A wonderful conversation here between Shelley Jackson and Vito Acconci at The Believer.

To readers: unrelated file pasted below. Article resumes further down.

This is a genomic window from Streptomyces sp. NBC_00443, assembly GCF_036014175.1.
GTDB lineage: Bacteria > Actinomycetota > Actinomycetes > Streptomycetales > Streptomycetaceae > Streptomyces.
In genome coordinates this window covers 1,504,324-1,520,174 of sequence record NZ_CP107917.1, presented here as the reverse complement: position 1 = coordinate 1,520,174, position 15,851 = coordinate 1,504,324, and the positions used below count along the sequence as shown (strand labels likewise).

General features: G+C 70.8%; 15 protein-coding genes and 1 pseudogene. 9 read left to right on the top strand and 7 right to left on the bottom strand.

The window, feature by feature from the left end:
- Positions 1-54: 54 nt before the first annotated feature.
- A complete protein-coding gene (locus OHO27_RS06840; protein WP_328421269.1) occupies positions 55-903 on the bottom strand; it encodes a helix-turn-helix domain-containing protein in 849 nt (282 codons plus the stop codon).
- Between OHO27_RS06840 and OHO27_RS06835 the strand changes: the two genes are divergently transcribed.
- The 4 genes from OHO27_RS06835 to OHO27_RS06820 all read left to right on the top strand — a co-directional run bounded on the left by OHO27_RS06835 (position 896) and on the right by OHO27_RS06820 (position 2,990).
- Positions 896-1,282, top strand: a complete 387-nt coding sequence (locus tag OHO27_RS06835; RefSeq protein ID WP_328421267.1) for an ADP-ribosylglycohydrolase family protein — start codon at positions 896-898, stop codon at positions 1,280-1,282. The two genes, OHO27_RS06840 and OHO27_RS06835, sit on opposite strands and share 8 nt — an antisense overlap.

From the perspective of, say, his Mur Island—a floating island in Graz, Austria, that is simultaneously bridge, theater, café, and playground—Acconci’s early poems look like odd little landscapes, with corridors and columns, through which the reader can stroll. Mur Island, in turn, looks like a poem. As a writer whose own words have a way of wandering off the page, I often ask myself why writing, of all the arts, is so narrowly defined. What new books might we write, if we could learn to use objects and spaces, buildings and bodies—the way Acconci learned to make architecture from words on a page?